Friday, August 26, 2011

If You Subsidize Something You Get More Of It. And That's The Only Way to Get More Solar Energy


DAILY MAIL -- "Hundreds of acres of countryside have been carpeted in solar panels after companies from across the globe flocked to Britain to benefit from a lucrative policy on solar power.  The Feed In Tariff (FIT), launched in April last year. promised those who built solar 'farms' an inflated minimum price for the power generated which is fixed for the next 25 years.  In a rush to beat the deadline which expired earlier this month, a sudden flurry of development has seen around 20 farms spring up, covering at least 200 acres across the country.

The speed of the construction, with some 30 acre sites springing up just weeks after planning permission was granted, has left residents stunned. Homeowners also claim the developments are inefficient, with some of the bigger schemes only developing enough power for 1,000 homes. 

Robin Smith's beautiful view of the Somerset Levels has been blighted by 20,000 solar panel which stretch for over a mile near Puriton.  He said: "It is blanket desecration of the countryside. I feel very sad that it is just for people lining their coffers."

The solar industry has exploded at an alarming rate in Britain. In 2010, there were just five solar farms, generating just 60 megawatts of electricity. There are now thought to be around 20 generating 300 megawatts. More than 200 companies from around the world including China, Germany and America are now operating in the UK and there are more than 2,500 certified installers."

MP: As I mentioned before solar energy is produced by mixing sunlight with tax dollars.

HT: Matt Bixler

109 Comments:

At 8/26/2011 11:10 PM, Blogger gadfly said...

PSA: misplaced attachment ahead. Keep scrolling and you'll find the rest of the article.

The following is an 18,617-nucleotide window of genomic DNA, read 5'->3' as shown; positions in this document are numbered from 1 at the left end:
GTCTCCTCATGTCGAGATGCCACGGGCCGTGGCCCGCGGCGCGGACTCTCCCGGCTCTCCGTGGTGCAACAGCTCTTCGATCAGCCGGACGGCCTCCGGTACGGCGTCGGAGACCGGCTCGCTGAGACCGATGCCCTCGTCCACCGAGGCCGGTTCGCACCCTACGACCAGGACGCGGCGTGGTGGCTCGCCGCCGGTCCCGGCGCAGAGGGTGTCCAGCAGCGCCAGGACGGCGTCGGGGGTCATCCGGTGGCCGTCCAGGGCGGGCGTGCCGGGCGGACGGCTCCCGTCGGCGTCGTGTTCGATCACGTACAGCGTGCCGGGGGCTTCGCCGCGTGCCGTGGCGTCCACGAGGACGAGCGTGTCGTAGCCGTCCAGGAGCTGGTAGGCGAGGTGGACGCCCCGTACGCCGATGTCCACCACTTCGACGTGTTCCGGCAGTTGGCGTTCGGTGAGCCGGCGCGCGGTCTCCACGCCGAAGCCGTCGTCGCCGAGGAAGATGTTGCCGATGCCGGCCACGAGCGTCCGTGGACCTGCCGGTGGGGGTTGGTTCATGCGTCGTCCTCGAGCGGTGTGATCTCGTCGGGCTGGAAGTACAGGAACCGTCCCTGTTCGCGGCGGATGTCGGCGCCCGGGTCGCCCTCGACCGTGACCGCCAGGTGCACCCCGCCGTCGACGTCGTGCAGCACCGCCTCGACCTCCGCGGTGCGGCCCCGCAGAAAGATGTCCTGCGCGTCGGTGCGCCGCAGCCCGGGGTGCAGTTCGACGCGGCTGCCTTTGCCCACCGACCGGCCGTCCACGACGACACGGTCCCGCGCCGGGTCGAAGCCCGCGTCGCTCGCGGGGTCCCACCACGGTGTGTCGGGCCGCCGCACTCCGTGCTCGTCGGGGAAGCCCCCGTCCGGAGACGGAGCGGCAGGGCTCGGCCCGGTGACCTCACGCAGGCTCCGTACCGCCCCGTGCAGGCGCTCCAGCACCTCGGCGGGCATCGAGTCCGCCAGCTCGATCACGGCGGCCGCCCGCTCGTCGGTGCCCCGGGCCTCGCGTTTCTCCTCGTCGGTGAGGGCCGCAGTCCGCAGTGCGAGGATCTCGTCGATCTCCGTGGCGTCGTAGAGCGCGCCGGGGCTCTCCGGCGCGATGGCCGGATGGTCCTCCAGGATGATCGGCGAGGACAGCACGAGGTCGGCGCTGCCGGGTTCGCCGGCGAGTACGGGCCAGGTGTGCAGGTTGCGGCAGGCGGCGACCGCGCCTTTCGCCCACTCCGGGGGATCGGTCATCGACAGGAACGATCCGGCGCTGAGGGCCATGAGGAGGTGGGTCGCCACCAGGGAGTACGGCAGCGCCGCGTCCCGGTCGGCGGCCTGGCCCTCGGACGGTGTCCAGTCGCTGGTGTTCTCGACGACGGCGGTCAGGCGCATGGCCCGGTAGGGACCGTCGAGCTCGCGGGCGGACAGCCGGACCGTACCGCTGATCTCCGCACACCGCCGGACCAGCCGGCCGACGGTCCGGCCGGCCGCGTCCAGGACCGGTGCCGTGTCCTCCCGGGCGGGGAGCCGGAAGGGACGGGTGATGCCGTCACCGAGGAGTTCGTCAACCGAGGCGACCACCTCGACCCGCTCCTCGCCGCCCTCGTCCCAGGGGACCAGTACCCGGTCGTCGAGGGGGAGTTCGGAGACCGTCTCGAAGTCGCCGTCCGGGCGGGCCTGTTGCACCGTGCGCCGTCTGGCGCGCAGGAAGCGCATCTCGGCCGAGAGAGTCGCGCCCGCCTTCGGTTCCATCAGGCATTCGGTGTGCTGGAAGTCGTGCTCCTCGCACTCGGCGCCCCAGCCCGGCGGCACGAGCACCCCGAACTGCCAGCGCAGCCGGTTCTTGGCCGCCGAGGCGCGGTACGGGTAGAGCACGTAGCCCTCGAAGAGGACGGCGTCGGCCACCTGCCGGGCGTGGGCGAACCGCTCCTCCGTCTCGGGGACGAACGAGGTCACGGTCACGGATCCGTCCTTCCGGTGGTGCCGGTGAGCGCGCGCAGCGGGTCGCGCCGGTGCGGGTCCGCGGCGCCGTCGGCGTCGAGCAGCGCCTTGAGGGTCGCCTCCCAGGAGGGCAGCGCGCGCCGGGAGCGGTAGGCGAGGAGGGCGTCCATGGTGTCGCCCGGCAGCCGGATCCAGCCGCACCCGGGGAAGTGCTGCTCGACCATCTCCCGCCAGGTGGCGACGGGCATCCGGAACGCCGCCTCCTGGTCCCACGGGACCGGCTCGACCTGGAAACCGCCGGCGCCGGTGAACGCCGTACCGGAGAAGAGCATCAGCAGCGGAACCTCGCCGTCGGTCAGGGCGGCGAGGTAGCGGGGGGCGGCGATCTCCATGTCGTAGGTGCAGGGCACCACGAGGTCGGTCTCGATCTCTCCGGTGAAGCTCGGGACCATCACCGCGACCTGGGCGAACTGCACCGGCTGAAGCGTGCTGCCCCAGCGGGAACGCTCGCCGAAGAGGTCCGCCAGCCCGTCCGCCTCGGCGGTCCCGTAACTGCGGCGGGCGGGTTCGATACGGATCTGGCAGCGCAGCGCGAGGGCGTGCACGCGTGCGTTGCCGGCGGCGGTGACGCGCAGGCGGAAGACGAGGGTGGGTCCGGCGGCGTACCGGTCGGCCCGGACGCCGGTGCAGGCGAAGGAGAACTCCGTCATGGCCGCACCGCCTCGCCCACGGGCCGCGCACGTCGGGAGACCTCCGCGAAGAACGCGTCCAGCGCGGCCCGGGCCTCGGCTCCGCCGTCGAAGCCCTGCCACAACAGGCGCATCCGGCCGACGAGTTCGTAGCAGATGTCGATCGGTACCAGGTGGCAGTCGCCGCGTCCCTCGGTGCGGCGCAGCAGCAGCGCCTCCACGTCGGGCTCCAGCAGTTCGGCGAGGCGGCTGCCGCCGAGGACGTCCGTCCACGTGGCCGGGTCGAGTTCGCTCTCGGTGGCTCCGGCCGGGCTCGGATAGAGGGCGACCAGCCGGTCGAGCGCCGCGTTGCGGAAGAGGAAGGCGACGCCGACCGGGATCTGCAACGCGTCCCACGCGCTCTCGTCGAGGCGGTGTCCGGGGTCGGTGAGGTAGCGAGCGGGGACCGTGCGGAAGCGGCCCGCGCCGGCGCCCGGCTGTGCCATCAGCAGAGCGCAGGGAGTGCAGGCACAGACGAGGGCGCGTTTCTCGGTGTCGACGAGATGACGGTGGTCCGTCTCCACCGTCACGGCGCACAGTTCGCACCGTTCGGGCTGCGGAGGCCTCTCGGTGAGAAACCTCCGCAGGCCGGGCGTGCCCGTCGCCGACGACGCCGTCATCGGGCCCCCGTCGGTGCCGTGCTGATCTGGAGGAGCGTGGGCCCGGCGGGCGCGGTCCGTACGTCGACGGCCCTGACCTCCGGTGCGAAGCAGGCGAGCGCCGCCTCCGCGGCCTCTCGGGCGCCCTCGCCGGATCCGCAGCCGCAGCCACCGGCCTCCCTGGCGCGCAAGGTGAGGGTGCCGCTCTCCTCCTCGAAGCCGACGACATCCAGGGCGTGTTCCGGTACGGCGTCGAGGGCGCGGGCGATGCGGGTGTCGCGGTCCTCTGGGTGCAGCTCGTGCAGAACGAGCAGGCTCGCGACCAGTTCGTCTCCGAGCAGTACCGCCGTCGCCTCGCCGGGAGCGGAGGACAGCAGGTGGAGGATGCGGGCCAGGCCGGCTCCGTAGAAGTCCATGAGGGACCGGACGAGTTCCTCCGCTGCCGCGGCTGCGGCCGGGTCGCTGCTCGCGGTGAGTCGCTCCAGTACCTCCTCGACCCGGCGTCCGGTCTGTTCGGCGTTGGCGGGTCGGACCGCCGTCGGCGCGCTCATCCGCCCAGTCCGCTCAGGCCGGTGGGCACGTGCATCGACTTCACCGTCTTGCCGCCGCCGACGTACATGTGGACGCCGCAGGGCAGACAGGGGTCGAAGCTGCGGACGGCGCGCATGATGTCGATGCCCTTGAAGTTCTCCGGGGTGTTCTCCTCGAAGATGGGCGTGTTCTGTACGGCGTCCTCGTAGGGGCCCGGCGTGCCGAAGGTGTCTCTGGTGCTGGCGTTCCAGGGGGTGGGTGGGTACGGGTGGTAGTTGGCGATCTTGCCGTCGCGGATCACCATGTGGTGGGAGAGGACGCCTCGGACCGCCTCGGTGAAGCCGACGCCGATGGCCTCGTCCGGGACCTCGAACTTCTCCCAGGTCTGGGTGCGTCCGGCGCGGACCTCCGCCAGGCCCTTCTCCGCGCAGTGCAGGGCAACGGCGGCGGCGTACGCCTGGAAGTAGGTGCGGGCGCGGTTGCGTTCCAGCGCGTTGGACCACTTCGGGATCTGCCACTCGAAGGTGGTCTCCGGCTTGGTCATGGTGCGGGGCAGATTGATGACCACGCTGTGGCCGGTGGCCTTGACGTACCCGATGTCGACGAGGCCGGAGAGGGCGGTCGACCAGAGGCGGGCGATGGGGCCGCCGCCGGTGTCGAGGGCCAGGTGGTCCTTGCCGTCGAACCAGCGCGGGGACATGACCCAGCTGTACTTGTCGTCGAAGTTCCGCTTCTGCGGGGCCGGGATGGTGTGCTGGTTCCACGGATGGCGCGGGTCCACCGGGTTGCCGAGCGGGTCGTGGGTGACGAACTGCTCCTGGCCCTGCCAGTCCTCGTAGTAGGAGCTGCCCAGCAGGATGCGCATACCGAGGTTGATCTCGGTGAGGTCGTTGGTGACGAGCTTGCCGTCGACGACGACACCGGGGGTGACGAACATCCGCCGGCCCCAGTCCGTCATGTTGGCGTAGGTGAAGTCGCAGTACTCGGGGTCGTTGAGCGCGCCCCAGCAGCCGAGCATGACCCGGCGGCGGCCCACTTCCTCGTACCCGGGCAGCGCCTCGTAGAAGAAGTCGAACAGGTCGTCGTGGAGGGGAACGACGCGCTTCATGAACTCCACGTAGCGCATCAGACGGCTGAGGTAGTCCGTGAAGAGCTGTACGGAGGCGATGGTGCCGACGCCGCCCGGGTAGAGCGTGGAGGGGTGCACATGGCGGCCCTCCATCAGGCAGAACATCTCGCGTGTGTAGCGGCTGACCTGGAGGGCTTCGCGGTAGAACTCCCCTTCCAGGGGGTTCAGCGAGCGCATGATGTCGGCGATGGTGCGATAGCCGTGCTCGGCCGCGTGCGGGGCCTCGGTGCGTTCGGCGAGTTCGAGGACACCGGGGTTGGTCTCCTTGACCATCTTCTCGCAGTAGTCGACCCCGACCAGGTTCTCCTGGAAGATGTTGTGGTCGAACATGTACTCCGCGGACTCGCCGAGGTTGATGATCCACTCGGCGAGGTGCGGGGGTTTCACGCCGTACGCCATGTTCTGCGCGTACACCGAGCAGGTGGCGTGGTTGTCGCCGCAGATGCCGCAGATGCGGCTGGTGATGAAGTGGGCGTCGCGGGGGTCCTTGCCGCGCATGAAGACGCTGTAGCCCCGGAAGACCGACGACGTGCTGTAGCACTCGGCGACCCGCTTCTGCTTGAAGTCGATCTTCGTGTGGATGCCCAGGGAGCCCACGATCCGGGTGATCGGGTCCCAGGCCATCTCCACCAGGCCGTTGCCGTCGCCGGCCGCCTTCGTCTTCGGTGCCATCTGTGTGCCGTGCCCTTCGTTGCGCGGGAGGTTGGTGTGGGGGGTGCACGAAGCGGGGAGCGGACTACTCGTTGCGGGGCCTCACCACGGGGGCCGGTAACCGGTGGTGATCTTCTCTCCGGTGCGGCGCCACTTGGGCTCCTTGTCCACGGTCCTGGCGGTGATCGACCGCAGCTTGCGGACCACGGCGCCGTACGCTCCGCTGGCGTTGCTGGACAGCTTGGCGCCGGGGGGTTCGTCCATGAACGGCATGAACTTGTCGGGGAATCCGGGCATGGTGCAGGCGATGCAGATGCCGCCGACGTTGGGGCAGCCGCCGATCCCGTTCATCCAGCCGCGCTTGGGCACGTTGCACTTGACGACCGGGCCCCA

We can't criticize the Brits when we do the same thing with wind turbine towers covering America's flat lands in the Midwest. But the Federal giveaways are enticing farmers to permit virtually useless, noise polluting, electric generators to be built all over their land. Soon environmentalists are going to figure out that we also have to build hydrocarbon-powered generators to support these ugly, bird-killing, wind-power generators. Electricity only when the wind blows.

 
At 8/26/2011 11:48 PM, Blogger juandos said...

From the Institute for Energy Research: Government Report Confirms that Federal Energy-Related Subsidies Have Increased 108 Percent in 3 Years; Wind Subsidies Increased 10-fold

 
At 8/27/2011 5:18 AM, Blogger Larry G said...

well.. it's all about money for sure.

It's not that you can't power your home with solar..you can... and, in fact, most are more cost effective or will break even over 30 years.

and the economics are such that someone would rather have a pool or extra bedrooms for the money ....

In Europe they live in about 1/2 the space we do and the pay twice as much for electricity.

that tilts the economics more in favor or solar.

but to give an idea of the economics of coal... take natural gas of which we now have (if you believe the news) more natural gas than Saudia Arabia has oil.

so .. in theory, you could power your home with a natural gas generator....